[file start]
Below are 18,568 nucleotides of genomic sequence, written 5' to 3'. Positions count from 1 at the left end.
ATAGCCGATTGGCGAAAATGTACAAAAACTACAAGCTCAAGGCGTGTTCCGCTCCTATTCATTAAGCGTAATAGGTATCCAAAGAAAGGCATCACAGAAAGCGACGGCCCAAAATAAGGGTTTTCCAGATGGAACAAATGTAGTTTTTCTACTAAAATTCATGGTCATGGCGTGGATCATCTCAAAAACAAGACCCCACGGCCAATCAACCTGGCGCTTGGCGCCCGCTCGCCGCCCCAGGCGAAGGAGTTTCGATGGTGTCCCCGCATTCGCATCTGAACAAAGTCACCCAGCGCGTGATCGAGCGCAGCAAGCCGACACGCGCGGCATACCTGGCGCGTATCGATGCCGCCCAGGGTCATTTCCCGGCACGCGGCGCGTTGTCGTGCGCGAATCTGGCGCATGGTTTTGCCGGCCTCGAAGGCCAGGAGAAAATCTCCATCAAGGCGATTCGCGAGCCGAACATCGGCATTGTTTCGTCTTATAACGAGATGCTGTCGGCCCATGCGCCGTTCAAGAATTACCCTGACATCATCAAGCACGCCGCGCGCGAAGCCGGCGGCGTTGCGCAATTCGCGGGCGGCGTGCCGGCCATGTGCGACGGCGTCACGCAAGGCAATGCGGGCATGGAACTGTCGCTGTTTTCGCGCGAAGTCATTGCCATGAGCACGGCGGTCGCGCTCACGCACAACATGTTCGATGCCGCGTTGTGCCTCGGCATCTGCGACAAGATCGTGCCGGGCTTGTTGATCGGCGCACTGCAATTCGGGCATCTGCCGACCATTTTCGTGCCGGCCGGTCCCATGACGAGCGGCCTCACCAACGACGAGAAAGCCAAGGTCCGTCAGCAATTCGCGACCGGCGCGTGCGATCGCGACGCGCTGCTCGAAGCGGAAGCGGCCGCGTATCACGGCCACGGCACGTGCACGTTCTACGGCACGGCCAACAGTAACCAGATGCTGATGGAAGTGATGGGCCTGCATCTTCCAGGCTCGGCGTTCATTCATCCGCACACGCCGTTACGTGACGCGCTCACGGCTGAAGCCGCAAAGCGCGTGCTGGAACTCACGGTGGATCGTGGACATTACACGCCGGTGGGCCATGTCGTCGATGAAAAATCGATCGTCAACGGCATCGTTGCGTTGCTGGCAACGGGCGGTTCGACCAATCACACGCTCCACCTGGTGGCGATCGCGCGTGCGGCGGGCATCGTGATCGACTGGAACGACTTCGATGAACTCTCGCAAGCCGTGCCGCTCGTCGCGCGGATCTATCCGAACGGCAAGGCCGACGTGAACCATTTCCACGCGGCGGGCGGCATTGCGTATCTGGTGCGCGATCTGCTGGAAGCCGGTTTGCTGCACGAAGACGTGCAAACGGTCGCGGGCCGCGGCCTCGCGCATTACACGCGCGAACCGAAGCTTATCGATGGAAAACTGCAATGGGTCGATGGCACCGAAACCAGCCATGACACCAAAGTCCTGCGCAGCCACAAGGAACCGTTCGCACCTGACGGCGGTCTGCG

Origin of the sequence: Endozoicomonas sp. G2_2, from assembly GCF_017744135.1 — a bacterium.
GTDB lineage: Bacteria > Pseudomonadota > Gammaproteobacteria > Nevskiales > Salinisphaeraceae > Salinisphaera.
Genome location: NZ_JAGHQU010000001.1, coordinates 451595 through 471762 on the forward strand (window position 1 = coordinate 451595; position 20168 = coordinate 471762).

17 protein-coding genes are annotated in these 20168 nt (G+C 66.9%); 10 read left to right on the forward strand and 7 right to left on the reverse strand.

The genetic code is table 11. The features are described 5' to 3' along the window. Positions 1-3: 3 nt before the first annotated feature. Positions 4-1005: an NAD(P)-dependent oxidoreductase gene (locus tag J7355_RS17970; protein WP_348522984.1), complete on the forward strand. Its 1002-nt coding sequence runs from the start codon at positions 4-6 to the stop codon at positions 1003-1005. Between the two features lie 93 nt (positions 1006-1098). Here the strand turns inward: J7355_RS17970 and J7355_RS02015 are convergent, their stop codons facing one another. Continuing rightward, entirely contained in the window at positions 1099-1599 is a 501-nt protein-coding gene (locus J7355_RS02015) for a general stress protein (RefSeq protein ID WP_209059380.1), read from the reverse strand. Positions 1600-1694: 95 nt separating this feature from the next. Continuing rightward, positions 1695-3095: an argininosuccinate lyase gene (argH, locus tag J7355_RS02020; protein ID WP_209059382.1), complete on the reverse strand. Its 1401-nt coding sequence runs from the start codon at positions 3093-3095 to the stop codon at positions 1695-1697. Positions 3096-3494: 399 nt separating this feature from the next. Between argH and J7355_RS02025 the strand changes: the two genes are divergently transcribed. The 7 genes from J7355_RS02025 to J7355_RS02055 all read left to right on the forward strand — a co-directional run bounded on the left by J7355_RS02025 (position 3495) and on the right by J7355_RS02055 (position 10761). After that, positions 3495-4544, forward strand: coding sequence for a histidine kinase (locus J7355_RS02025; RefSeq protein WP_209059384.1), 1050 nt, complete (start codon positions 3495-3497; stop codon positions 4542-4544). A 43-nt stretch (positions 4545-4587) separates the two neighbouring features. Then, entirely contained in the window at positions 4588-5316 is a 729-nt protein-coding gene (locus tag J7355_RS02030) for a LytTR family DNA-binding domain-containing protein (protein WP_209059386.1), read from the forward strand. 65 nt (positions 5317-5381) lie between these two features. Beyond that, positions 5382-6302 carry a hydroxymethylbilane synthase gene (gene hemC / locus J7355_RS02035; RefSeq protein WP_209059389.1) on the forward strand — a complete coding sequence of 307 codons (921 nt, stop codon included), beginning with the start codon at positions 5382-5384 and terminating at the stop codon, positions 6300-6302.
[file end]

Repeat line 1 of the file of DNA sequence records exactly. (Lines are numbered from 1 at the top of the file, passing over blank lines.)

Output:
Below are 18,568 nucleotides of genomic sequence, written 5' to 3'. Positions count from 1 at the left end.